I have great news for you: Anti- ]Catholicism is a myth, a scheme cooked up by religious conservatives to deflect criticism away from themselves. At least that’s what prominent “freethinker” Susan Jacoby believes. She wrote as much in a March 14 column on the Newsweek/Washington Post Web log:
The idea that anti-Catholicism is a significant force in American life today is a complete canard, perpetrated by theologically and politically right-wing Roman Catholics—a minority among the Catholic laity—and aimed at anyone who stands up to the Church’s continuing attempts to impose its values on all Americans.
The claim that only “right-wing Roman Catholics” are offended by attacks on the Faith is ridiculous—a few conversations with the everyday faithful should expose that readily enough.
Ah yes, but Jacoby has a response to that. Apparently, we’ve just been a little oversensitive; the “anti-Catholic attacks” are really just instances of constructive criticism. “What really upsets the Catholic Right is not discrimination but disagreement,” she writes.
Do some people make fun of certain Catholic beliefs and say things that the Church would find offensive? Of course. . . . Depending on your point of view, these jokes reflect prejudice, skepticism about religious belief in general, or bad taste. What they do not constitute is discrimination.
That’s a nice trick. Mention to Jacoby an item off the laundry list of grotesqueries hurled at the Church and she’ll dismiss it as an isolated instance of prejudice or poor humor. So long as you deal with each episode on its own, you can ignore the bigger reality.
Given her positions and tone, Jacoby likely considers the Catholic Church anti-woman and anti-gay. Indeed, she claims, “The church has still not given up trying to force its version of morality on other Americans.” But that is precisely what Jacoby and her ilk are doing—attempting to impose their secular, anti-religious values onto the most religious nation in the developed world. If polls show that a majority of Americans oppose the Church’s position on embryonic stem cell research, they also show that Americans reject Jacoby’s secularist agenda by an even greater margin. So which party is guilty of strong-arming America?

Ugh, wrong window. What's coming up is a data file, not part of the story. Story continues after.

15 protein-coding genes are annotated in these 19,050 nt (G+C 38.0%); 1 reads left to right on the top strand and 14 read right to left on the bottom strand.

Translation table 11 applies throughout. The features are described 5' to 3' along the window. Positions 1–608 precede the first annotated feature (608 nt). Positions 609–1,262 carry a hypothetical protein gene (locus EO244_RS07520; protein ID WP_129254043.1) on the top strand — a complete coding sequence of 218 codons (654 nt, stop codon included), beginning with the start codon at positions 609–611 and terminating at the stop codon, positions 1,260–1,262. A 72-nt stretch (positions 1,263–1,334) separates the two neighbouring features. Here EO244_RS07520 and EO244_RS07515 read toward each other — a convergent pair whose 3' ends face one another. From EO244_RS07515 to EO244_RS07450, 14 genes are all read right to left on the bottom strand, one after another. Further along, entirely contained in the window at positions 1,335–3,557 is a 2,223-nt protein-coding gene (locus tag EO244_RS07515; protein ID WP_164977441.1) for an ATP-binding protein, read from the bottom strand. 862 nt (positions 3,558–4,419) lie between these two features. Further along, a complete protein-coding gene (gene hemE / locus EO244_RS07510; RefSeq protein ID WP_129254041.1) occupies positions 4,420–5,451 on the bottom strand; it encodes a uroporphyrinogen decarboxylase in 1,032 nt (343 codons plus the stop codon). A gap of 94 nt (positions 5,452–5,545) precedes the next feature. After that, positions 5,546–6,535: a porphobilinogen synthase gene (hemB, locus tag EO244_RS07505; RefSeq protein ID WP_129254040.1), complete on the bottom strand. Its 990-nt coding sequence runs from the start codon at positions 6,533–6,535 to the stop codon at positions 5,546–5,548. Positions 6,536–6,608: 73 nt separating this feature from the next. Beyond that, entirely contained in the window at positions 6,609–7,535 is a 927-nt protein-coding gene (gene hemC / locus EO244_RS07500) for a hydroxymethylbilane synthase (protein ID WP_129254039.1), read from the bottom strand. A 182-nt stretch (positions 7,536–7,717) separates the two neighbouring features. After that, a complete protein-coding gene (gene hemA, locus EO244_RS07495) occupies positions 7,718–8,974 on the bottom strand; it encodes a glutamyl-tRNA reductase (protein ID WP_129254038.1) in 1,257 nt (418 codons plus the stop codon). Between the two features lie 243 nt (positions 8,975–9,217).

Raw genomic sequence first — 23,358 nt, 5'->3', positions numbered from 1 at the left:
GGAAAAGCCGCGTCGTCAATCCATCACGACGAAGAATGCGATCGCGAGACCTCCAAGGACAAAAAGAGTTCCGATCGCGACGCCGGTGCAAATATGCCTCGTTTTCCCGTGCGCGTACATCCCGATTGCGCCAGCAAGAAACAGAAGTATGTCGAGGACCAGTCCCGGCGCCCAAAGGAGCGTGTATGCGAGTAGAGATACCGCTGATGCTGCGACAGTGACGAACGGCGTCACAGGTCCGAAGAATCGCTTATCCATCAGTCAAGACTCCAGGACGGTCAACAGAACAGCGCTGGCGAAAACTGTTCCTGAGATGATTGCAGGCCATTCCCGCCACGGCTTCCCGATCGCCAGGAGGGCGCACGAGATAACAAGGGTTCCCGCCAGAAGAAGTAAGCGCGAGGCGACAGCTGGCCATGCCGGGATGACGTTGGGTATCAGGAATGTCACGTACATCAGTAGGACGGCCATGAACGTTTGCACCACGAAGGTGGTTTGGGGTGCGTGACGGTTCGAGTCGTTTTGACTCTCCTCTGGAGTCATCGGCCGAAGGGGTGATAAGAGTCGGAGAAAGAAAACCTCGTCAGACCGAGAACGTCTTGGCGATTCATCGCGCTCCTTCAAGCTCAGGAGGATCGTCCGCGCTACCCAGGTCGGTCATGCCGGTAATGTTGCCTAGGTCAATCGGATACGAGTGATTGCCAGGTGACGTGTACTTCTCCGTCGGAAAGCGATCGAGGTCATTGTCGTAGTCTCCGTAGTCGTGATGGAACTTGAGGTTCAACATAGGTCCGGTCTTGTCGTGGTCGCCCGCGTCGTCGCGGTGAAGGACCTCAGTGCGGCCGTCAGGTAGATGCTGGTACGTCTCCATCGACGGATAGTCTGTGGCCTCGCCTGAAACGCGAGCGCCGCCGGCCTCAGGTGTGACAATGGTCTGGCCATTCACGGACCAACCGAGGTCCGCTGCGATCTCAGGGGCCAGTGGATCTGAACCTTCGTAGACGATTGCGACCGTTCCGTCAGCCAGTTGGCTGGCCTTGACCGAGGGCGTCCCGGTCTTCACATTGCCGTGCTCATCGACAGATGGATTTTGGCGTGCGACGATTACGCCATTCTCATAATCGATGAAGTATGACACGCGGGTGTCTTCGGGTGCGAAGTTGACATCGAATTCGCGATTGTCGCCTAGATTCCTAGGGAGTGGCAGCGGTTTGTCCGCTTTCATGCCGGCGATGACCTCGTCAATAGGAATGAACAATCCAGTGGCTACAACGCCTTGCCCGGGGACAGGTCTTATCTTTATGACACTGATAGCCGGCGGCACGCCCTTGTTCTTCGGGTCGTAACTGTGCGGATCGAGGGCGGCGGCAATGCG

As hard as she tries, Jacoby’s argument isn’t terribly convincing. Catholics are offended by attacks on our Faith because we don’t like to see that which we hold sacred ridiculed or threatened. As an atheist, Jacoby believes herself above such things. But while she has no God to worship in the heavens, there are surely plenty of earthly realities she holds close. I have a feeling that if abortion were made illegal tomorrow, she’d react with all the indignation she sees in Catholics. Attacks tend to reveal the things we cherish.
A final point: New York City shock-jock Don Imus was fired last month for making a racist and sexist remark about the Rutgers women’s basketball team. But that was hardly his first offense. Imus had a long history of anti-Catholic remarks on his show— including a regular bit where he would impersonate Edward Cardinal Egan and spew vulgarity. And yet there was no great public outcry, no protests, no broad calls for his removal.
The problem here isn’t that Catholics get offended, but that our offense isn’t treated with the same attention and respect afforded other groups. Two standards are in play— one for Catholics and one for everyone else. And that, Ms. Jacoby, is called discrimination.